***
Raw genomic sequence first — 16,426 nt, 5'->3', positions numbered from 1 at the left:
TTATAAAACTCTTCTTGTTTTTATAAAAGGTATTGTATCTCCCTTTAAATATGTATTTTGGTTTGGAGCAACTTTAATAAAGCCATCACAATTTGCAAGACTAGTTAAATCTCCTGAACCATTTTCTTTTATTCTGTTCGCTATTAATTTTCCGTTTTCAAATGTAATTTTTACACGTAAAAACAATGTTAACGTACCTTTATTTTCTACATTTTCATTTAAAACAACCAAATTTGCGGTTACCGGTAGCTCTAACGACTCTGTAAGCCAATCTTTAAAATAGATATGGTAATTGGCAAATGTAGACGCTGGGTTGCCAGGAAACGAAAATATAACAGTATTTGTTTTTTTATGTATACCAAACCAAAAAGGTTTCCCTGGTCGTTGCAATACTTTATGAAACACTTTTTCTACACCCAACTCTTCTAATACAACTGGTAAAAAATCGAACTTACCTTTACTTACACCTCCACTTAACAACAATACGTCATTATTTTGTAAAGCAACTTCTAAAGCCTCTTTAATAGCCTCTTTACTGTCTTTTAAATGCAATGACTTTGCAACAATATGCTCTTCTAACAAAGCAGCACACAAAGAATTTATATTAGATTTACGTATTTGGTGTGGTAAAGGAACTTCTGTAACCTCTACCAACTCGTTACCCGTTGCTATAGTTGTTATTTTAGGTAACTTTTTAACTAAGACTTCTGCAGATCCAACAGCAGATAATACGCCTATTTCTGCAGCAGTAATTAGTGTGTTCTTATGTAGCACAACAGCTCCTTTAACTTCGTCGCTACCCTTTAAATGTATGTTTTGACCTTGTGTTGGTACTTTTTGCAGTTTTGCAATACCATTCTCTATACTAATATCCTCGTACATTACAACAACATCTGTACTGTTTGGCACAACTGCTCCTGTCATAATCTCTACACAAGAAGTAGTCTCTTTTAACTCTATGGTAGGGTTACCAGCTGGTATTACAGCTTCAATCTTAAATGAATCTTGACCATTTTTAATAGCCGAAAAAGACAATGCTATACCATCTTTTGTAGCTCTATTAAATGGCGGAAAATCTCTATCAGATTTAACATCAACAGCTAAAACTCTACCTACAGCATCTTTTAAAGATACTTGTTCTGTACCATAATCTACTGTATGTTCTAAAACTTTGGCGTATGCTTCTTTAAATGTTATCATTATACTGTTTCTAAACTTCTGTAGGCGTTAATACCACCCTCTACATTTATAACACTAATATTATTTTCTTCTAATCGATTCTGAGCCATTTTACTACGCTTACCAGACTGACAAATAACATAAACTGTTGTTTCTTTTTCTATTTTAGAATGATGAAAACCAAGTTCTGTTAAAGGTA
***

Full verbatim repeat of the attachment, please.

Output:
Raw genomic sequence first — 16,426 nt, 5'->3', positions numbered from 1 at the left:
TTATAAAACTCTTCTTGTTTTTATAAAAGGTATTGTATCTCCCTTTAAATATGTATTTTGGTTTGGAGCAACTTTAATAAAGCCATCACAATTTGCAAGACTAGTTAAATCTCCTGAACCATTTTCTTTTATTCTGTTCGCTATTAATTTTCCGTTTTCAAATGTAATTTTTACACGTAAAAACAATGTTAACGTACCTTTATTTTCTACATTTTCATTTAAAACAACCAAATTTGCGGTTACCGGTAGCTCTAACGACTCTGTAAGCCAATCTTTAAAATAGATATGGTAATTGGCAAATGTAGACGCTGGGTTGCCAGGAAACGAAAATATAACAGTATTTGTTTTTTTATGTATACCAAACCAAAAAGGTTTCCCTGGTCGTTGCAATACTTTATGAAACACTTTTTCTACACCCAACTCTTCTAATACAACTGGTAAAAAATCGAACTTACCTTTACTTACACCTCCACTTAACAACAATACGTCATTATTTTGTAAAGCAACTTCTAAAGCCTCTTTAATAGCCTCTTTACTGTCTTTTAAATGCAATGACTTTGCAACAATATGCTCTTCTAACAAAGCAGCACACAAAGAATTTATATTAGATTTACGTATTTGGTGTGGTAAAGGAACTTCTGTAACCTCTACCAACTCGTTACCCGTTGCTATAGTTGTTATTTTAGGTAACTTTTTAACTAAGACTTCTGCAGATCCAACAGCAGATAATACGCCTATTTCTGCAGCAGTAATTAGTGTGTTCTTATGTAGCACAACAGCTCCTTTAACTTCGTCGCTACCCTTTAAATGTATGTTTTGACCTTGTGTTGGTACTTTTTGCAGTTTTGCAATACCATTCTCTATACTAATATCCTCGTACATTACAACAACATCTGTACTGTTTGGCACAACTGCTCCTGTCATAATCTCTACACAAGAAGTAGTCTCTTTTAACTCTATGGTAGGGTTACCAGCTGGTATTACAGCTTCAATCTTAAATGAATCTTGACCATTTTTAATAGCCGAAAAAGACAATGCTATACCATCTTTTGTAGCTCTATTAAATGGCGGAAAATCTCTATCAGATTTAACATCAACAGCTAAAACTCTACCTACAGCATCTTTTAAAGATACTTGTTCTGTACCATAATCTACTGTATGTTCTAAAACTTTGGCGTATGCTTCTTTAAATGTTATCATTATACTGTTTCTAAACTTCTGTAGGCGTTAATACCACCCTCTACATTTATAACACTAATATTATTTTCTTCTAATCGATTCTGAGCCATTTTACTACGCTTACCAGACTGACAAATAACATAAACTGTTGTTTCTTTTTCTATTTTAGAATGATGAAAACCAAGTTCTGTTAAAGGTA